Saudi Arabia’s Old Regime Grows Older

LONDON – The contrast between the deaths, within two days of each other, of Libya’s Col. Muammar el-Qaddafi and Saudi Crown Prince Sultan bin Abdel Aziz is one of terminal buffoonery versus decadent gerontocracy. And their demise is likely to lead to very different outcomes: liberation for the Libyans and stagnation for the Saudis.

But the death of Sultan, at 86, marks the beginning of a critical period of domestic and foreign uncertainty for the Kingdom. After all, Sultan’s half-brother, King Abdullah, 87, is still hospitalized in Riyadh, following a major operation last month. The regime is aging and ailing, and is perceived by the population as being on life support.

Meanwhile, the succession is still being argued. Sultan’s death is the first time that the burial of a Saudi royal has been delayed to give the ruling family time to decide on the next in line – a sign of internal discord (and concord on the continuation of dynastic rule).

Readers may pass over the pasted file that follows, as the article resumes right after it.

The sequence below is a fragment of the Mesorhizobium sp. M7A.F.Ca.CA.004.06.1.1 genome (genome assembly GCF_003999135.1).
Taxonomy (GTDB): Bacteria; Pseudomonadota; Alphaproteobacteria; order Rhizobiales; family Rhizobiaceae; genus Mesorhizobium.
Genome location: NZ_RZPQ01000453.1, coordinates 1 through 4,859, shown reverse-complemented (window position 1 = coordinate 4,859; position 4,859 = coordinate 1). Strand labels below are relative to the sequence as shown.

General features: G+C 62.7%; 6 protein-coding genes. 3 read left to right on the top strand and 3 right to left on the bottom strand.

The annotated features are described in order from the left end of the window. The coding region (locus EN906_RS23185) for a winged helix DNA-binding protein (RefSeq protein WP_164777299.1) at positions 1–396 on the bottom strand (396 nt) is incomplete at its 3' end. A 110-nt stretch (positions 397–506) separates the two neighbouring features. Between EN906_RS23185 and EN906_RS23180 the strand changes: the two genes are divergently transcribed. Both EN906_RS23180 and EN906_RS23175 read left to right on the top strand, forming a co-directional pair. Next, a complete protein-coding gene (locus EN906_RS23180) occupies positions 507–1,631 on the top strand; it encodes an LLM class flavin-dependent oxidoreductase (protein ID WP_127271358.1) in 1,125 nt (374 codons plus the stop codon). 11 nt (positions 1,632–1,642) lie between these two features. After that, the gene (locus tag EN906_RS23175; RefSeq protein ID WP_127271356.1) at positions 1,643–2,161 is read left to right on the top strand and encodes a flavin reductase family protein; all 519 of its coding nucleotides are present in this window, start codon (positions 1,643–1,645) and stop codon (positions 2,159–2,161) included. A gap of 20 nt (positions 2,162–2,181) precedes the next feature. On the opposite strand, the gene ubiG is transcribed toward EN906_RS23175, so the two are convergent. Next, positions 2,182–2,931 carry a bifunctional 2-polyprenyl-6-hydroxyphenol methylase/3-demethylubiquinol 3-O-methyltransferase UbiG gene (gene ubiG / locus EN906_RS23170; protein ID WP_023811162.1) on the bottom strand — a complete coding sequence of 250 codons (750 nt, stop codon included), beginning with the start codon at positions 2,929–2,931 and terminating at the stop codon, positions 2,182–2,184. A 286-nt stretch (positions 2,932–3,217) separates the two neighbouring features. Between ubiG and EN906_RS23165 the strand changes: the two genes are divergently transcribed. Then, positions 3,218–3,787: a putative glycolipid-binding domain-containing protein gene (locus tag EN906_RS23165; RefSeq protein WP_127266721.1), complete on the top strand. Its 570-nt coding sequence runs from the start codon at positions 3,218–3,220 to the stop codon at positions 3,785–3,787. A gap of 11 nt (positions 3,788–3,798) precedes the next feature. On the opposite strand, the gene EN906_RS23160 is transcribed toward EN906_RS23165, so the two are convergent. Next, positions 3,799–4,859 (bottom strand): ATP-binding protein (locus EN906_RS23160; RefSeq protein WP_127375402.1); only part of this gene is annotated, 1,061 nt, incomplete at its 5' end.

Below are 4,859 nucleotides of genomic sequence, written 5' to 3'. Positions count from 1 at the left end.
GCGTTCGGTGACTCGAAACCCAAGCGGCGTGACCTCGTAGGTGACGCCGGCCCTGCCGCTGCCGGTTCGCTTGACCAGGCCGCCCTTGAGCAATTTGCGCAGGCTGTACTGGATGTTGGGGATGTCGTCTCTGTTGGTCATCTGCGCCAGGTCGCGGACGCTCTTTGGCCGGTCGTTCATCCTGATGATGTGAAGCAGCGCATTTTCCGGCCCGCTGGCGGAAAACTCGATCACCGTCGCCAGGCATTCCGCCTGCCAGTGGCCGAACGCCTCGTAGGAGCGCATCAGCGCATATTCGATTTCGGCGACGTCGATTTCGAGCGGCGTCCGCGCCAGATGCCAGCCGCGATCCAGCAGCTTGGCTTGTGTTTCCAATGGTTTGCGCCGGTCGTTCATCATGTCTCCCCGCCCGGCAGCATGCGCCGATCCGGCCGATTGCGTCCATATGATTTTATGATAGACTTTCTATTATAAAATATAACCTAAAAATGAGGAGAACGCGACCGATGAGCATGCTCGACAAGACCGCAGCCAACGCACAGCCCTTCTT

The Saudi regime’s stability now depends on its ability to maintain unity and establish clarity in its system of succession. With the Crown Prince’s death, schisms are particularly threatening to the Kingdom’s stability (and that of oil exports), because the ruling Al Saud have swelled to 22,000 members, which has given rise to factional clashes among increasingly numerous claimants to power.